The toilet break is a risky business.  Should one 'break the seal' and risk needing to go again later on, or hold on and risk really needing to go later on?  And what about all the accoutrement's at the place setting?  If I should leave now for the toilet, I might come back to find my knife, fork, spoon or port glass isn't there anymore.  What do I do then?  I can't leave the table and go looking for them, or shout about it, or.... do anything.  As I said - it's a risky business.  For the first break I decided I was fine, and stayed at the table.

By this stage, the fines are beginning to come out.  Remember how I said it was prudent to hide my name card away?  As soon as people left the table for the toilet we started collecting their name-tags.  We use them to write down anything they've done or said during the course of the evening to warrant a (humourous) fine.  These are passed along the table, across the high table, and along the next all the way to Mr Vice for safekeeping.  It's etiquette not to read the fine on the way past.  It is possibly the only piece of etiquette not strictly adhered to. Some folks are more inventive than using name cards and rip corners of their paper place mats.  Jimmy looked around him with a devious eye and asked if anyone had a pen?  Andy replied in the affirmative and handed his biro over.  Jimmy thanked him with glee, put the pen in his pocket and said "You won't be able to fine me for anything now."  The tricks we learn...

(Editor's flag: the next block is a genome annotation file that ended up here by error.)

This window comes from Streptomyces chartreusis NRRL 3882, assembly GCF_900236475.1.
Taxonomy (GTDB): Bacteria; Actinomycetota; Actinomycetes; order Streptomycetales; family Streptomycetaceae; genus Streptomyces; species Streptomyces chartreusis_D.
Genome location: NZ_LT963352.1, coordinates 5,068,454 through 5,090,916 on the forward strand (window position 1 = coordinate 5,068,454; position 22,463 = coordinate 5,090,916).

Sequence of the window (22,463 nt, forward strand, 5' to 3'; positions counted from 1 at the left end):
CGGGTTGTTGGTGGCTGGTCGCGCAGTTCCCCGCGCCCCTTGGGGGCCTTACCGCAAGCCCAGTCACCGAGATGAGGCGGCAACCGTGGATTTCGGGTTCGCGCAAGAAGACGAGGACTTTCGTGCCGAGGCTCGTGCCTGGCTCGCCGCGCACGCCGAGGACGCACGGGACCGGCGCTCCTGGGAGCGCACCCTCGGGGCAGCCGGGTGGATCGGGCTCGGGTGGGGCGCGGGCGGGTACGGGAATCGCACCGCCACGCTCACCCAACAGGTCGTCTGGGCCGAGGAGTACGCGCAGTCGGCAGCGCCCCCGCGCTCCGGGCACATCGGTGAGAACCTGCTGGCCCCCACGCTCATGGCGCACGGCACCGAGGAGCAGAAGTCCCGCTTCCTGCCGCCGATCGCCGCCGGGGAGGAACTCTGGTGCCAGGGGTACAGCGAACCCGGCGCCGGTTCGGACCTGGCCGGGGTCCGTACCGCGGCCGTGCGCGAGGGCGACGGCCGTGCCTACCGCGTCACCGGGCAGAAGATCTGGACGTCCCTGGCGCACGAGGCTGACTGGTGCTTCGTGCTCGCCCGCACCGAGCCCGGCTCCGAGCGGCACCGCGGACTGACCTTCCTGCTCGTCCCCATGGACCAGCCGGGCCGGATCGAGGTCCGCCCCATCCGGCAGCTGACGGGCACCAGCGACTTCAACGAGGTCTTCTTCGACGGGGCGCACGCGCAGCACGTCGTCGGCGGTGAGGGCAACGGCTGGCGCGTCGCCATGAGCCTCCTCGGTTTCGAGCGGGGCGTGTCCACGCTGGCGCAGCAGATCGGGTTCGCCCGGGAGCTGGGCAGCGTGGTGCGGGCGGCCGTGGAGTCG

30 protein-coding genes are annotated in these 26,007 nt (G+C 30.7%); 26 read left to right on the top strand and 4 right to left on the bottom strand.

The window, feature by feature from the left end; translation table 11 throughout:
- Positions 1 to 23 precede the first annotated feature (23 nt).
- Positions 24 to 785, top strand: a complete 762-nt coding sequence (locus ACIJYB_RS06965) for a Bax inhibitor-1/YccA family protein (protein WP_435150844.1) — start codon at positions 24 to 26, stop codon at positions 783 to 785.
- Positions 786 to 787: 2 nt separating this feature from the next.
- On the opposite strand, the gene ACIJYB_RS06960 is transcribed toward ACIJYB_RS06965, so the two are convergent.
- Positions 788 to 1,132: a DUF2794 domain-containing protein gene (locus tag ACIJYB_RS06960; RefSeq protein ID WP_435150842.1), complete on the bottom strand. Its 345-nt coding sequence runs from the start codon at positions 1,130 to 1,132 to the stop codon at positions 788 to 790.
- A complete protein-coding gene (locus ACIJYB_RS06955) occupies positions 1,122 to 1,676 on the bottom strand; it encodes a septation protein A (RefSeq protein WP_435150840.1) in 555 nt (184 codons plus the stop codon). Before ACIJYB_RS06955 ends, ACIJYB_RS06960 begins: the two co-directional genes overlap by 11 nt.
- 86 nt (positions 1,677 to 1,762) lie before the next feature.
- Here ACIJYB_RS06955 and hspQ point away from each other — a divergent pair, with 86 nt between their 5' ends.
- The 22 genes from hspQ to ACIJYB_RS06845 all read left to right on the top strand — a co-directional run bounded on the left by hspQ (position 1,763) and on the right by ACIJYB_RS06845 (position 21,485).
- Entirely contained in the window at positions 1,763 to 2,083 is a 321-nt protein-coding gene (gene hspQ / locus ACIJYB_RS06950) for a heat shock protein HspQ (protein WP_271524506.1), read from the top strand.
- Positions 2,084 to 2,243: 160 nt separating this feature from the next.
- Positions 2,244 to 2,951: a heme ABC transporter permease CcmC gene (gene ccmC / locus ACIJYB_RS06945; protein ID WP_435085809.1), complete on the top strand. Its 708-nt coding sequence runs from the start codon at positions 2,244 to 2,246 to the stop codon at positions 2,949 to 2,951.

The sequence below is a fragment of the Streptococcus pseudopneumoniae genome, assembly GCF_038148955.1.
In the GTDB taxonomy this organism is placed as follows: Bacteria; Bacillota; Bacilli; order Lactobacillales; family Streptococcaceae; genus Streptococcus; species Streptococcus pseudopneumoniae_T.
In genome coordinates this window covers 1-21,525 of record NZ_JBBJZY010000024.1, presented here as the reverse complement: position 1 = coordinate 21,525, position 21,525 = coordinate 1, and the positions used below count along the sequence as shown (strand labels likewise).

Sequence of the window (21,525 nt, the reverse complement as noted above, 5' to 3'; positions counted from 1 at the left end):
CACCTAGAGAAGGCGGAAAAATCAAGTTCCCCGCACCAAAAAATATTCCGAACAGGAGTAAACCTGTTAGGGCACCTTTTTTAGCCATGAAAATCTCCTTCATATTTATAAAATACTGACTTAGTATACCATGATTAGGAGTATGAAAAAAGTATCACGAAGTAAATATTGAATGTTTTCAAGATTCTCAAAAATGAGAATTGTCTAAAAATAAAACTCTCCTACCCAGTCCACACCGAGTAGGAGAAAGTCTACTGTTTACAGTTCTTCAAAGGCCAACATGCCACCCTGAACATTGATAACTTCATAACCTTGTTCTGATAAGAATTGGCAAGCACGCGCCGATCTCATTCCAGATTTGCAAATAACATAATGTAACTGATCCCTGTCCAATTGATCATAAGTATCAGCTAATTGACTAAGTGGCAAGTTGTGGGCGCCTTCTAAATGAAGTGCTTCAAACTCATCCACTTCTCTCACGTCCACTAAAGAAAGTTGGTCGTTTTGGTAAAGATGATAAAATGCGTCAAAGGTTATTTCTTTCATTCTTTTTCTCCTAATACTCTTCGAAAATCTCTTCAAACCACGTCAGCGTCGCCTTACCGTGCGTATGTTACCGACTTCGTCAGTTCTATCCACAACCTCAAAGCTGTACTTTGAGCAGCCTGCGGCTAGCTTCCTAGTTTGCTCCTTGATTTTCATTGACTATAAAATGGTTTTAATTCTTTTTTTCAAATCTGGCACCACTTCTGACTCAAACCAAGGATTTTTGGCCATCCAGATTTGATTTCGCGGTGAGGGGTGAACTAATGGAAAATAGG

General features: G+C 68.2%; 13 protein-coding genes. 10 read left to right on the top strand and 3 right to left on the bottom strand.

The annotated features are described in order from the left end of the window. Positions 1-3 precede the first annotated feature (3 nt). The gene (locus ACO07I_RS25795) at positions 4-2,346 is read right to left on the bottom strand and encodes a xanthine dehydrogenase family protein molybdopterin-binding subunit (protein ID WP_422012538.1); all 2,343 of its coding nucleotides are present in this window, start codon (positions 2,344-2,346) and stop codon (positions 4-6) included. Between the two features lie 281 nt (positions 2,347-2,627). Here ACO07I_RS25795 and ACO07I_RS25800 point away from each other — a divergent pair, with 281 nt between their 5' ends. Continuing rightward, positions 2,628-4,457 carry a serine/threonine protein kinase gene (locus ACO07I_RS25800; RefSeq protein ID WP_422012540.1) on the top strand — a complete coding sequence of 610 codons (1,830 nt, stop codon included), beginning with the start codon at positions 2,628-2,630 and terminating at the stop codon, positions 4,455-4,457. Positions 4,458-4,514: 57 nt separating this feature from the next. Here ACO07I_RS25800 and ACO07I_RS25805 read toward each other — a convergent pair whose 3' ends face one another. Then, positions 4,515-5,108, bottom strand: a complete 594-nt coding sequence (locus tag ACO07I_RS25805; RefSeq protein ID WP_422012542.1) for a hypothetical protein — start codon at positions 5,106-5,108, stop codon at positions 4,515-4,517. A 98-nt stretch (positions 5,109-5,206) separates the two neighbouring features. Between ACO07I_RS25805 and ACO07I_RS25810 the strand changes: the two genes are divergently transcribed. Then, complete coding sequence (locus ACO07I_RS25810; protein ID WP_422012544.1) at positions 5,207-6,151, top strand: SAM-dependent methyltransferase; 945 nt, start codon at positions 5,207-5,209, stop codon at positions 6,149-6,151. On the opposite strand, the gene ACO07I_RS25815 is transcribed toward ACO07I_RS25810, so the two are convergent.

Returning late from the toilet break is a fineable offence - and embarrassing to boot, so we were all back and ready to go for the next round.  Mains, Drinks, Fines, Dessert, Fines, Chatter, Laughter, Drink, Fun, Drink, and finally another toilet break, and a quick word in Mr Vice's ear.
Shit, I forgot to take my port glass with me.  Thank goodness it was there when I got back - Ginge had rescued it from theft.  Mike was not so lucky.